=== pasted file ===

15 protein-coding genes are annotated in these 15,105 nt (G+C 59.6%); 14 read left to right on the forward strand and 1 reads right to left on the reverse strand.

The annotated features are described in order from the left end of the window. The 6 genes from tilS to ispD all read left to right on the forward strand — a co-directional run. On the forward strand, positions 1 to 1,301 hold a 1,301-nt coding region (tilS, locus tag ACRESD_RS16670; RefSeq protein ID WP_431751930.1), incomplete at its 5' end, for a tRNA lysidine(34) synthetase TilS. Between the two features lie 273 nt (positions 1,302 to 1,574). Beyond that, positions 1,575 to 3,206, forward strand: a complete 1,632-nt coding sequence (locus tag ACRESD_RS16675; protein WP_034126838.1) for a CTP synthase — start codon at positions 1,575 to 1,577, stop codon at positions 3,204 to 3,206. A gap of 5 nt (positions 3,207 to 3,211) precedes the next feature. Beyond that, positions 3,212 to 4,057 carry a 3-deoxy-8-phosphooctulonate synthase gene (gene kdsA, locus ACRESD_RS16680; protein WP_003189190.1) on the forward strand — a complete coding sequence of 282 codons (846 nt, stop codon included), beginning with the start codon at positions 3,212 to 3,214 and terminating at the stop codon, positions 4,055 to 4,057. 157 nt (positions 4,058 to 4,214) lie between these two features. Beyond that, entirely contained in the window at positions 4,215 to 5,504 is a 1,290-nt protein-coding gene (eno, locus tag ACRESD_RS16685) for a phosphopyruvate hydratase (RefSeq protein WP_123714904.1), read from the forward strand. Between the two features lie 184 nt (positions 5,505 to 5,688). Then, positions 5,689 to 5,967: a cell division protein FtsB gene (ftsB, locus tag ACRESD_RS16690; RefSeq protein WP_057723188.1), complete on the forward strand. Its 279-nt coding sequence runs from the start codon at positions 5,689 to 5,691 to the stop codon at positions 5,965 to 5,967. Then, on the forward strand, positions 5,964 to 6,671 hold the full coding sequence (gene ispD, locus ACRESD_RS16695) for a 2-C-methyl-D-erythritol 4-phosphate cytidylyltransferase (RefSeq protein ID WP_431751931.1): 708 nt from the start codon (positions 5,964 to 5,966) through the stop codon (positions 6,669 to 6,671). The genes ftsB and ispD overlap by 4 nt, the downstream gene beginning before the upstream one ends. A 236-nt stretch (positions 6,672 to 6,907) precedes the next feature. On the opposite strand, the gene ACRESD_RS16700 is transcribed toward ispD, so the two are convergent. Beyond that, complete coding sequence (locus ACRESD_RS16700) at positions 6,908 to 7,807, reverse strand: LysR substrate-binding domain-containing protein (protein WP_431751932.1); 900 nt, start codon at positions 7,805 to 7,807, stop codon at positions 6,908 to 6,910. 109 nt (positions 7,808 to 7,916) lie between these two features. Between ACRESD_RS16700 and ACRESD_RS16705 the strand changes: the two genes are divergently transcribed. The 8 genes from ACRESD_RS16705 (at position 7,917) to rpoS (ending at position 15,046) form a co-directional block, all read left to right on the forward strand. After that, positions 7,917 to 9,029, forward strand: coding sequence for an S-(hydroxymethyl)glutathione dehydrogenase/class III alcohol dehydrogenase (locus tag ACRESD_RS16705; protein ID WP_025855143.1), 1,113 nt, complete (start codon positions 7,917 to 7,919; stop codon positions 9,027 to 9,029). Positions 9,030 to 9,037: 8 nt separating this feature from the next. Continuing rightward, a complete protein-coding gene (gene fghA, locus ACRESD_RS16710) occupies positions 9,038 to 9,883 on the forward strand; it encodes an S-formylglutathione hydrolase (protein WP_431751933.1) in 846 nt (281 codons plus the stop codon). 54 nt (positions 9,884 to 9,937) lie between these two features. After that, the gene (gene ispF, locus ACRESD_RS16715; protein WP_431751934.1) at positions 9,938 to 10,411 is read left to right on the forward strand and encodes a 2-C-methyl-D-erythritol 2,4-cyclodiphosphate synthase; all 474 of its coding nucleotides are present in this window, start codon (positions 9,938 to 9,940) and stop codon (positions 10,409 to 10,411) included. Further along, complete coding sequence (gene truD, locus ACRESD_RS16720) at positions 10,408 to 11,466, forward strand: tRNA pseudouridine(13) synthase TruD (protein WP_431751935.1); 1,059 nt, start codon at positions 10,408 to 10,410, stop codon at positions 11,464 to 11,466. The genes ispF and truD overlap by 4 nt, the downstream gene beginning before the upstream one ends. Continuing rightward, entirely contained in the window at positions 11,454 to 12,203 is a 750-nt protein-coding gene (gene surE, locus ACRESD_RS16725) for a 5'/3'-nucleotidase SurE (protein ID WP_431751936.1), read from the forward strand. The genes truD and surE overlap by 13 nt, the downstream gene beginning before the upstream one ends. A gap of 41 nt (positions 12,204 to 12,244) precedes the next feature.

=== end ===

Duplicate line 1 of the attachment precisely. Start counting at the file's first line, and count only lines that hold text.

15 protein-coding genes are annotated in these 15,105 nt (G+C 59.6%); 14 read left to right on the forward strand and 1 reads right to left on the reverse strand.